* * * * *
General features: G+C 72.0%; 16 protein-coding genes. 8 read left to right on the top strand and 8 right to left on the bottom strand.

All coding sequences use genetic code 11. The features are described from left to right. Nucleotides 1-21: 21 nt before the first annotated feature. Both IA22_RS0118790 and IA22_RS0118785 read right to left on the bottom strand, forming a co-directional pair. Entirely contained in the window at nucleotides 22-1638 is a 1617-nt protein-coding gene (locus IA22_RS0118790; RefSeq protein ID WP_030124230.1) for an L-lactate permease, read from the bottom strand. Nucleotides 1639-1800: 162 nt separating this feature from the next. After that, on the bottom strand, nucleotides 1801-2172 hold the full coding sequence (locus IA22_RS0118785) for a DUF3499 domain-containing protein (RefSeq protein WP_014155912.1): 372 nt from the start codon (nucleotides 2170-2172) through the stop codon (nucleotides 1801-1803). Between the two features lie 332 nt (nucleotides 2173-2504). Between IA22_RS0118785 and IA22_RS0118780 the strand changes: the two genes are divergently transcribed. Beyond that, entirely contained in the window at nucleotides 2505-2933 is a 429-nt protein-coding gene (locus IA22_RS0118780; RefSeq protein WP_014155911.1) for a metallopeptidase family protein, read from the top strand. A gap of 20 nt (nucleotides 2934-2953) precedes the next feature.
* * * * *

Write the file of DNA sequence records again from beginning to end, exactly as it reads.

General features: G+C 72.0%; 16 protein-coding genes. 8 read left to right on the top strand and 8 right to left on the bottom strand.

All coding sequences use genetic code 11. The features are described from left to right. Nucleotides 1-21: 21 nt before the first annotated feature. Both IA22_RS0118790 and IA22_RS0118785 read right to left on the bottom strand, forming a co-directional pair. Entirely contained in the window at nucleotides 22-1638 is a 1617-nt protein-coding gene (locus IA22_RS0118790; RefSeq protein ID WP_030124230.1) for an L-lactate permease, read from the bottom strand. Nucleotides 1639-1800: 162 nt separating this feature from the next. After that, on the bottom strand, nucleotides 1801-2172 hold the full coding sequence (locus IA22_RS0118785) for a DUF3499 domain-containing protein (RefSeq protein WP_014155912.1): 372 nt from the start codon (nucleotides 2170-2172) through the stop codon (nucleotides 1801-1803). Between the two features lie 332 nt (nucleotides 2173-2504). Between IA22_RS0118785 and IA22_RS0118780 the strand changes: the two genes are divergently transcribed. Beyond that, entirely contained in the window at nucleotides 2505-2933 is a 429-nt protein-coding gene (locus IA22_RS0118780; RefSeq protein WP_014155911.1) for a metallopeptidase family protein, read from the top strand. A gap of 20 nt (nucleotides 2934-2953) precedes the next feature.